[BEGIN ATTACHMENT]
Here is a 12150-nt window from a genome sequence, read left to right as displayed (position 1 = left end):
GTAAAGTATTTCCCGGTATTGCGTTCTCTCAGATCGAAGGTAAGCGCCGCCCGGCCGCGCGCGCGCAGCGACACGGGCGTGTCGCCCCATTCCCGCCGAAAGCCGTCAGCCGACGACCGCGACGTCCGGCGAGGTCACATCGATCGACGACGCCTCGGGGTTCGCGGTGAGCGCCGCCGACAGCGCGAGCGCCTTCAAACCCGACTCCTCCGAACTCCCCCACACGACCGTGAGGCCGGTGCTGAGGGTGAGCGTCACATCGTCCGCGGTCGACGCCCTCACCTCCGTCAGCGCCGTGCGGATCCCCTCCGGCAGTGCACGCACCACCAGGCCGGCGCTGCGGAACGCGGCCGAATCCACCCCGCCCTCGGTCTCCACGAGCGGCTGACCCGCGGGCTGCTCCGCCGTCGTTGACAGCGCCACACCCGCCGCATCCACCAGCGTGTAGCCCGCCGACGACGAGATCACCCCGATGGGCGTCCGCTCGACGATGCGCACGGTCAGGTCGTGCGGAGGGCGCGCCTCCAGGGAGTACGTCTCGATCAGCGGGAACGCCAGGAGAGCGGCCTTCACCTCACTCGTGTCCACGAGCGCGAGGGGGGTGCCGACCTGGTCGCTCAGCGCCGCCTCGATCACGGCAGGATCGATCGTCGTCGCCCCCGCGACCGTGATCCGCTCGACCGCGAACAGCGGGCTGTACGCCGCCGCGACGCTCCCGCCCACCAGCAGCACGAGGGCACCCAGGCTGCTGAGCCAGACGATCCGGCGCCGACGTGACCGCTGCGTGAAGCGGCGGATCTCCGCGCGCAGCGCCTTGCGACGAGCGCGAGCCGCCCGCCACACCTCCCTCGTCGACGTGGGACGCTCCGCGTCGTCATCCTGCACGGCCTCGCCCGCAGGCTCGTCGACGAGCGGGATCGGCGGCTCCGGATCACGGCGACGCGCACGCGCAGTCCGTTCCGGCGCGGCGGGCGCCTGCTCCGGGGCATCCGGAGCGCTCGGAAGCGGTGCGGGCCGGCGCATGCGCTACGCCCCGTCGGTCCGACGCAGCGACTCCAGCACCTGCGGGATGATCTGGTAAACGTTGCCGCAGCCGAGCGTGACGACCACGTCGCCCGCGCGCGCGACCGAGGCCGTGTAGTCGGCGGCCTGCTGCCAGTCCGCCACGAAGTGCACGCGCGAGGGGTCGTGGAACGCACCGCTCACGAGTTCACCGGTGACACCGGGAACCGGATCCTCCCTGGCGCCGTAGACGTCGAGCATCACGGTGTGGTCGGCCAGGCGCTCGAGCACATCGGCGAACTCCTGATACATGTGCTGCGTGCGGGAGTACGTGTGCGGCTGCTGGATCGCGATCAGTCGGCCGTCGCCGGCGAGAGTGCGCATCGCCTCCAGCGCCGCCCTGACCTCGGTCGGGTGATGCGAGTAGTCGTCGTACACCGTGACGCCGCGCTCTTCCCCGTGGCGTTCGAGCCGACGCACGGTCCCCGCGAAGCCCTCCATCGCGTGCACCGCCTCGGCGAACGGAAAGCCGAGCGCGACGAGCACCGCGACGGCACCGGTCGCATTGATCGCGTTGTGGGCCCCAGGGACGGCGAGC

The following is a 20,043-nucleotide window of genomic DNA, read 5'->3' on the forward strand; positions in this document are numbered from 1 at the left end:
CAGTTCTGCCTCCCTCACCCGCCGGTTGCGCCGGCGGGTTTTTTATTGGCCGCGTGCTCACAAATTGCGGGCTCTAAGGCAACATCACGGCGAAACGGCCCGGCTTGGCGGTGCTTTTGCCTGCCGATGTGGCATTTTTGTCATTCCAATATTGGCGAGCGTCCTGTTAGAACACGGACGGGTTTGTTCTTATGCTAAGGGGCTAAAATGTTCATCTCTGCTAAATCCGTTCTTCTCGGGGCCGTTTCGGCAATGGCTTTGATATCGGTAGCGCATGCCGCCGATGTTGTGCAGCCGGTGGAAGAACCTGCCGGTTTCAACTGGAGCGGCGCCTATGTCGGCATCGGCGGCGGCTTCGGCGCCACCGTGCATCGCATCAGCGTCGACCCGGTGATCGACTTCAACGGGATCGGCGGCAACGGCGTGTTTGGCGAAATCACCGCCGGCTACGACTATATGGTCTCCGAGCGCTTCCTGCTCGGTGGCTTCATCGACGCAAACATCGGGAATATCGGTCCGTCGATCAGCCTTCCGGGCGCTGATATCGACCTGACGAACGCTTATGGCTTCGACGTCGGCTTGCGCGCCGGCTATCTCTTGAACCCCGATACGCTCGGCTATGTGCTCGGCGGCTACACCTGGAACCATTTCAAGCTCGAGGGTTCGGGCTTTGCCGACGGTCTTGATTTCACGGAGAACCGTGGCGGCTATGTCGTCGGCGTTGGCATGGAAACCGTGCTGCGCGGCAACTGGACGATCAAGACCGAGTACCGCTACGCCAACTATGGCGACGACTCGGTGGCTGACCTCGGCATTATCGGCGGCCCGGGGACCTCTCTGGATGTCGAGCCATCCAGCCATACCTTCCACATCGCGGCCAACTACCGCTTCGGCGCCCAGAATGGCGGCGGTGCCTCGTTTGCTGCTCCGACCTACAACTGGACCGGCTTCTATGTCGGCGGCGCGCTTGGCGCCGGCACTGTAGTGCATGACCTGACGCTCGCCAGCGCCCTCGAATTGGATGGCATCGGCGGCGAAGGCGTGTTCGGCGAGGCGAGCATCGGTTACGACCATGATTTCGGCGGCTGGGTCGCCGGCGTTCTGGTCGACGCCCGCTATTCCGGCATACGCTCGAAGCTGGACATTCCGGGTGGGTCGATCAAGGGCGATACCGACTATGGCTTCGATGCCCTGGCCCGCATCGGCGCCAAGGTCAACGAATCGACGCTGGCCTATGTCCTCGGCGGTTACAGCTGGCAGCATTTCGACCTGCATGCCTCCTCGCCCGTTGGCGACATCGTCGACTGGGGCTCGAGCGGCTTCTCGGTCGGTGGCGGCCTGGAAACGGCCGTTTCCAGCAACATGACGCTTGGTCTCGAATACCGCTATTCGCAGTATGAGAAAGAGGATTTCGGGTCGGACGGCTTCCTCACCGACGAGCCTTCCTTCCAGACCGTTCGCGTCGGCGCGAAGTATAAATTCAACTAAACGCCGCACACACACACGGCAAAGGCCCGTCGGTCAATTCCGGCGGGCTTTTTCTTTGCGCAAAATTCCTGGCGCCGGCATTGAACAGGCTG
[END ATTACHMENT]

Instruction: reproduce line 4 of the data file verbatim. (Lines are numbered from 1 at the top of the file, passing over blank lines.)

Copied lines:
CAGTTCTGCCTCCCTCACCCGCCGGTTGCGCCGGCGGGTTTTTTATTGGCCGCGTGCTCACAAATTGCGGGCTCTAAGGCAACATCACGGCGAAACGGCCCGGCTTGGCGGTGCTTTTGCCTGCCGATGTGGCATTTTTGTCATTCCAATATTGGCGAGCGTCCTGTTAGAACACGGACGGGTTTGTTCTTATGCTAAGGGGCTAAAATGTTCATCTCTGCTAAATCCGTTCTTCTCGGGGCCGTTTCGGCAATGGCTTTGATATCGGTAGCGCATGCCGCCGATGTTGTGCAGCCGGTGGAAGAACCTGCCGGTTTCAACTGGAGCGGCGCCTATGTCGGCATCGGCGGCGGCTTCGGCGCCACCGTGCATCGCATCAGCGTCGACCCGGTGATCGACTTCAACGGGATCGGCGGCAACGGCGTGTTTGGCGAAATCACCGCCGGCTACGACTATATGGTCTCCGAGCGCTTCCTGCTCGGTGGCTTCATCGACGCAAACATCGGGAATATCGGTCCGTCGATCAGCCTTCCGGGCGCTGATATCGACCTGACGAACGCTTATGGCTTCGACGTCGGCTTGCGCGCCGGCTATCTCTTGAACCCCGATACGCTCGGCTATGTGCTCGGCGGCTACACCTGGAACCATTTCAAGCTCGAGGGTTCGGGCTTTGCCGACGGTCTTGATTTCACGGAGAACCGTGGCGGCTATGTCGTCGGCGTTGGCATGGAAACCGTGCTGCGCGGCAACTGGACGATCAAGACCGAGTACCGCTACGCCAACTATGGCGACGACTCGGTGGCTGACCTCGGCATTATCGGCGGCCCGGGGACCTCTCTGGATGTCGAGCCATCCAGCCATACCTTCCACATCGCGGCCAACTACCGCTTCGGCGCCCAGAATGGCGGCGGTGCCTCGTTTGCTGCTCCGACCTACAACTGGACCGGCTTCTATGTCGGCGGCGCGCTTGGCGCCGGCACTGTAGTGCATGACCTGACGCTCGCCAGCGCCCTCGAATTGGATGGCATCGGCGGCGAAGGCGTGTTCGGCGAGGCGAGCATCGGTTACGACCATGATTTCGGCGGCTGGGTCGCCGGCGTTCTGGTCGACGCCCGCTATTCCGGCATACGCTCGAAGCTGGACATTCCGGGTGGGTCGATCAAGGGCGATACCGACTATGGCTTCGATGCCCTGGCCCGCATCGGCGCCAAGGTCAACGAATCGACGCTGGCCTATGTCCTCGGCGGTTACAGCTGGCAGCATTTCGACCTGCATGCCTCCTCGCCCGTTGGCGACATCGTCGACTGGGGCTCGAGCGGCTTCTCGGTCGGTGGCGGCCTGGAAACGGCCGTTTCCAGCAACATGACGCTTGGTCTCGAATACCGCTATTCGCAGTATGAGAAAGAGGATTTCGGGTCGGACGGCTTCCTCACCGACGAGCCTTCCTTCCAGACCGTTCGCGTCGGCGCGAAGTATAAATTCAACTAAACGCCGCACACACACACGGCAAAGGCCCGTCGGTCAATTCCGGCGGGCTTTTTCTTTGCGCAAAATTCCTGGCGCCGGCATTGAACAGGCTG